This year, additions like Hageman should allow them to feature a six-man rotation along the defensive line. With his addition along with Jackson, Soliai and the improved play of Goodman, there should be a dramatic decrease in Babineaux’s workload. And that should make Babineaux into a more effective player. Hageman making Babineaux into a better player is something I’d be a little bit more willing to put stock into than necessarily Hageman himself being an impactful rookie. At least not anymore than Goodman was a year ago.
Third-round pick Dezmen Southward is probably on the Zeke Motta track, which is not getting a ton of playing time unless there’s an injury. But there’s a pretty good possibility that there will be an injury at safety this year given that starters Dwight Lowery and William Moore aren’t exactly known for having the best durability.
If Southward earns that playing time, I think similar to Motta he’s going to struggle. Motta’s struggles were mostly physical because he didn’t have great speed or range to be reliably in position in coverage. Southward shouldn’t have those issues since his range is probably his best trait. But he’s still raw in learning the things that a free safety in Mike Nolan’s scheme is going to be asked to do. It’s one of the reasons why I think the Falcons should sign a veteran safety, just as an insurance policy.
The one player that is hardest to predict his impact is fourth-round running back Devonta Freeman.
If Freeman slides into Jason Snelling’s vacated role, then his playing time isn’t going to be significant. Outside games where he was serving as a replacement for an injured Steven Jackson, Snelling averaged 10.1 offensive snaps per game. And even that number is inflated by the 45 snaps he received in the final two games last season thanks to Jacquizz Rodgers suffering a concussion. Take those away, and Snelling’s workload dips to 6.6 offensive snaps per game.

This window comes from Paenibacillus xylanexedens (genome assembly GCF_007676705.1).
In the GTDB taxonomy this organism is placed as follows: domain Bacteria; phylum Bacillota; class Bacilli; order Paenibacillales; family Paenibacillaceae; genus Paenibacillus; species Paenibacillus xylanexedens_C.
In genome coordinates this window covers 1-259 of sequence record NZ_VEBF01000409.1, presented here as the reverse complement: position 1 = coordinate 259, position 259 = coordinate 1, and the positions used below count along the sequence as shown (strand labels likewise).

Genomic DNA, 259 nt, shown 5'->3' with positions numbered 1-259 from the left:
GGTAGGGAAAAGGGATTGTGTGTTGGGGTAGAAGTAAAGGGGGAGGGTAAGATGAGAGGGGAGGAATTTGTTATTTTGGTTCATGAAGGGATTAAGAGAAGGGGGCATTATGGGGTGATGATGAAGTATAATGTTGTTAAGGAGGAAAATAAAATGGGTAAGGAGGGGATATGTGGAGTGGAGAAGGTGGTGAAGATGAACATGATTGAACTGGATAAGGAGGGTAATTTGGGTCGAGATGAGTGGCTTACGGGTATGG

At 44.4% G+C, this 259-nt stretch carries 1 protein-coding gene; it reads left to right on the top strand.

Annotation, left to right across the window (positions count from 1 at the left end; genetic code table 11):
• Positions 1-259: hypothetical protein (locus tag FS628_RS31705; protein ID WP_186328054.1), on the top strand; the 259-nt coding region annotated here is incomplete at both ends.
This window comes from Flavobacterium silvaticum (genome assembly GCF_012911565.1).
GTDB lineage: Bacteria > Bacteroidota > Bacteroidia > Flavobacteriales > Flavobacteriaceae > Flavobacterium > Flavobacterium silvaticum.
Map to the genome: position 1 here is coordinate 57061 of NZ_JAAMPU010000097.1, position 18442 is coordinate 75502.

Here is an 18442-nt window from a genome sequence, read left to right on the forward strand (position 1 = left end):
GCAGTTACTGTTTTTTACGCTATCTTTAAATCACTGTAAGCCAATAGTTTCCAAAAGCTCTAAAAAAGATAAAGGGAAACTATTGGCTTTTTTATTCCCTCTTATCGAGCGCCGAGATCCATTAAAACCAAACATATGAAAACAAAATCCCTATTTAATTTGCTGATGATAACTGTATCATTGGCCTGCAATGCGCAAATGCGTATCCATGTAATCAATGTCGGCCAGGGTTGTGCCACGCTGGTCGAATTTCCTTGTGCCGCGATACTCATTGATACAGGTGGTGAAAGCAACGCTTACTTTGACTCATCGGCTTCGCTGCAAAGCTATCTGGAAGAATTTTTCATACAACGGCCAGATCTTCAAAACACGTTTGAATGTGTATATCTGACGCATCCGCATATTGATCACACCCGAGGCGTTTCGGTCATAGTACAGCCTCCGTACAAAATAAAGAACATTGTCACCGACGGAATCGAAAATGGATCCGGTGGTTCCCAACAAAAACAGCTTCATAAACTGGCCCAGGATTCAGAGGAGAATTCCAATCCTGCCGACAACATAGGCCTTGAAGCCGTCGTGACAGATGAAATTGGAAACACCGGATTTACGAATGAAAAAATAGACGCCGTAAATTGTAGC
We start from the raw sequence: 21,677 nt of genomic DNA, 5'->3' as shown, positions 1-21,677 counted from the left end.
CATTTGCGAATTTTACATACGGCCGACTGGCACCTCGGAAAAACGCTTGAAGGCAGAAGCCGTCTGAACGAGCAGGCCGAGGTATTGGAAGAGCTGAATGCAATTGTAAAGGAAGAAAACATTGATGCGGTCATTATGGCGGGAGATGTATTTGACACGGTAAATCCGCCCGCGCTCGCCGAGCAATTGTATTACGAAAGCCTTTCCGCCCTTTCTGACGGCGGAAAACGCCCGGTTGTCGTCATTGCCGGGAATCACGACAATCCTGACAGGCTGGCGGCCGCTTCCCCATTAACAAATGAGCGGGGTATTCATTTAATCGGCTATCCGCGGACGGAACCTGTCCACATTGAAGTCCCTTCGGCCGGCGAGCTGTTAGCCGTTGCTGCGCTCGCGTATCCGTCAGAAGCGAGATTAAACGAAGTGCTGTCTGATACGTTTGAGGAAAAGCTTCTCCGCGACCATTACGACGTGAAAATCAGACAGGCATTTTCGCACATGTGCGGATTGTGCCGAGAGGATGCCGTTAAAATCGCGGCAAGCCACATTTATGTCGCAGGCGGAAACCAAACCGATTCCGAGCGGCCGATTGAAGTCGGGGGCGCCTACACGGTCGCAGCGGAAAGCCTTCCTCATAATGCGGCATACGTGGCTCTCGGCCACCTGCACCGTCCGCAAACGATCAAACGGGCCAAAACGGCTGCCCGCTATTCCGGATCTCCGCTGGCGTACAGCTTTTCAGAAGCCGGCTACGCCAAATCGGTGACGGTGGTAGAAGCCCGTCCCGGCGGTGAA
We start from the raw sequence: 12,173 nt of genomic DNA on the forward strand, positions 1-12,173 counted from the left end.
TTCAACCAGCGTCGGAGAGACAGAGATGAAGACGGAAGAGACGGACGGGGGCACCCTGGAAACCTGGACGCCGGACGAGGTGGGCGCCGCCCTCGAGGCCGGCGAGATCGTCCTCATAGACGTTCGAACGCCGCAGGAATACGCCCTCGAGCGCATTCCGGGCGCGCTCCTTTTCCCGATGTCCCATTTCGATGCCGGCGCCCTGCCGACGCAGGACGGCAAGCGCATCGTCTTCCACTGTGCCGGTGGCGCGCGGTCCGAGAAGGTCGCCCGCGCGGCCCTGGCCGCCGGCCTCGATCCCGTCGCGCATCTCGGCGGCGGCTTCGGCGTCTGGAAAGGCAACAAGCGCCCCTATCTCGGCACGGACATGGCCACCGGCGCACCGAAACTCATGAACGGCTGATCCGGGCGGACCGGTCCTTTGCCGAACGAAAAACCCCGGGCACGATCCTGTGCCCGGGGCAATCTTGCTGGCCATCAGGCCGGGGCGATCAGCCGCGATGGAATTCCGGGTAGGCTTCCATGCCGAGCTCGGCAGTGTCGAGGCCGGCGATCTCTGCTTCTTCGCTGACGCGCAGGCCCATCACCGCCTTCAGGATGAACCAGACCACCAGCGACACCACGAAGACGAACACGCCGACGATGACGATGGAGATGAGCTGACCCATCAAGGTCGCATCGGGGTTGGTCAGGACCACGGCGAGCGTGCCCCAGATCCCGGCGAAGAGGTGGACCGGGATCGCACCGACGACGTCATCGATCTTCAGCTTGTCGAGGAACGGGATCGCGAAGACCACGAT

It’s certainly possible that Freeman’s workload in 2014 isn’t much higher. But that likely depends on Steven Jackson and Jacquizz Rodgers both remaining healthy and playing at a high enough level that any efforts to get Freeman on the field are an afterthought. That could come if Jackson has a season reminiscient of his days in St. Louis and rushes for over 1,000 yards, and Rodgers has a spike in production that sees him average well above four yards per carry. But those outcomes probably aren’t likely given how both Jackson and Quizz have played in recent years.